his secret male lover of married and works in an partnered, Unitarian
several years. Italian bakery.
k.d. lang David Suzuki
famous Canadian singer, environmental activist
lesbian, vegetarian, heterosexual, married,
partnered, white Japanese-Canadian
18-year-old, black heterosexual student,
disabled female, using a who is a sports jock and
Canadian lesbian high
wheel chair and is a very popular in the
practicing Anglican. school.
16-year-old female who
16-year-old, high school 16-year-old first nations
works at the bakery to
student who is lesbian female student going out
help her immigrant
and deaf. She uses sign with a white male. She
family. She has been
language to practices traditional
raised catholic. Her mom
communicate. native spirituality.
speaks very little English.
19-year-old white 16-year-old white male 16-year-old gay male
heterosexual female who who lives with his mom. who is in the closet. He
is in a relationship with She has drug problems. dates girls and plays
an older Jamaican- He was recently beat up sports. He recently met a
Canadian man. by her boyfriend. guy he likes.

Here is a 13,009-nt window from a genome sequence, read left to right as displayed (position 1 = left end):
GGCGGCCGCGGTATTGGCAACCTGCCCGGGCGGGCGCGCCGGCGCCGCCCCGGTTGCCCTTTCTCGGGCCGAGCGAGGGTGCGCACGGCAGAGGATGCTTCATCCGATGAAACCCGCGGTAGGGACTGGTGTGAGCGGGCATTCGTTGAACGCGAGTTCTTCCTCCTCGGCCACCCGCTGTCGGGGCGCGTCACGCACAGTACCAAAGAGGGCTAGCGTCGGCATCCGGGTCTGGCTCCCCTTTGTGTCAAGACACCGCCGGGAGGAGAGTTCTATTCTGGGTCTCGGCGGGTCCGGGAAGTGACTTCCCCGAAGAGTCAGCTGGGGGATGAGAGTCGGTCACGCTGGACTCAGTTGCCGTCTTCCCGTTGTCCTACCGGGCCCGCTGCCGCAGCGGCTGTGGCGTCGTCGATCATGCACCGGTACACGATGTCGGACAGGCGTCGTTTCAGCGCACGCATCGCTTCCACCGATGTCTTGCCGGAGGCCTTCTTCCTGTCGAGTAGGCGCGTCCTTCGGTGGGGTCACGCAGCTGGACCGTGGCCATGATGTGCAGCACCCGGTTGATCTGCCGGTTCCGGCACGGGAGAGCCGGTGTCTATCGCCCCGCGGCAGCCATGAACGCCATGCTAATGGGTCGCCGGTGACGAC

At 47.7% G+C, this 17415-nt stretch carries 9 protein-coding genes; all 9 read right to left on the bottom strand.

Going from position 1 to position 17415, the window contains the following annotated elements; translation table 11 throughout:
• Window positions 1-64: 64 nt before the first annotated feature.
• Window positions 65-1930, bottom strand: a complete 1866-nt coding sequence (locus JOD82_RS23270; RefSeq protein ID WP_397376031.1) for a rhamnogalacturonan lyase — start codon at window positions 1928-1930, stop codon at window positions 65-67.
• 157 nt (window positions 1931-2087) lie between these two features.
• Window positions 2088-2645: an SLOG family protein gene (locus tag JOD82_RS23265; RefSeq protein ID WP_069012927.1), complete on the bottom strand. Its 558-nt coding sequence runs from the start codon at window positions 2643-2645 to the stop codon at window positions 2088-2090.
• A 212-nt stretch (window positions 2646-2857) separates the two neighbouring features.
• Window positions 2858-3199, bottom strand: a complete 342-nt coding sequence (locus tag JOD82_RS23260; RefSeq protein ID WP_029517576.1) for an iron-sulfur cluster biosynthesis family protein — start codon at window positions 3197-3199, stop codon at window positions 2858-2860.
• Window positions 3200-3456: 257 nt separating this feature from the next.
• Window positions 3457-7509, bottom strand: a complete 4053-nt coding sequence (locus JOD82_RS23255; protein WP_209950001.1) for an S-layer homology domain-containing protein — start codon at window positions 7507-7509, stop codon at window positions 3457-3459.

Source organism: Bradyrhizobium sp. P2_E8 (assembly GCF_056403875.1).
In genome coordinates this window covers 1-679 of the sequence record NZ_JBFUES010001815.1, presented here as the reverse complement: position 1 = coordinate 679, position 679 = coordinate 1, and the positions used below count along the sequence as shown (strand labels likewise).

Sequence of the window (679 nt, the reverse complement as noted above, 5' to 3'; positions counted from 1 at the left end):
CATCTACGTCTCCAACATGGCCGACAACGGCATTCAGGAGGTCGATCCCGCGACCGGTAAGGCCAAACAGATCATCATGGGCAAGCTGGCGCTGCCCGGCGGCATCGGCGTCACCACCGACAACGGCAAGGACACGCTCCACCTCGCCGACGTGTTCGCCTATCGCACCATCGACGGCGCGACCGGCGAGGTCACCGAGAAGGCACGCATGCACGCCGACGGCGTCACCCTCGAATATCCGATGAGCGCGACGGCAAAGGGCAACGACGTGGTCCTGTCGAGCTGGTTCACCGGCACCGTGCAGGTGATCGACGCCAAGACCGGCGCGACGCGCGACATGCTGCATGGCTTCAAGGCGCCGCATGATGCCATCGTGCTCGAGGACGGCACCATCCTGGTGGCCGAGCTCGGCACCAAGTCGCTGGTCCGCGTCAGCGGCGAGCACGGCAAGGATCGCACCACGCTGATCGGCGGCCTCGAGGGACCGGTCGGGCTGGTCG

17-year-old female with a
one-year-old baby, living 19-year-old lesbian
female who is living on
at home. She is trying to female, who is a
the street. She is
finish her last year at practicing Wiccan (witch).
addicted to crack.
15-year-old white male 17-year-old white lesbian 19-year-old, vegetarian
who skips school most stay at home mom of two female rock musician, in
days and hangs out at small children living on lesbian relationship.
the mall. He is starting to welfare. She is studying Considers herself
do drugs. by distance education. bisexual.
Grade 12 student who is
16-year-old straight male Grade 10 female student
transgendered, M to F.
hippy that smokes dope who cares about the
Wants to wear dresses
openly and comes to environment and hassles
and make-up to school
school from an island. He others about eating meat,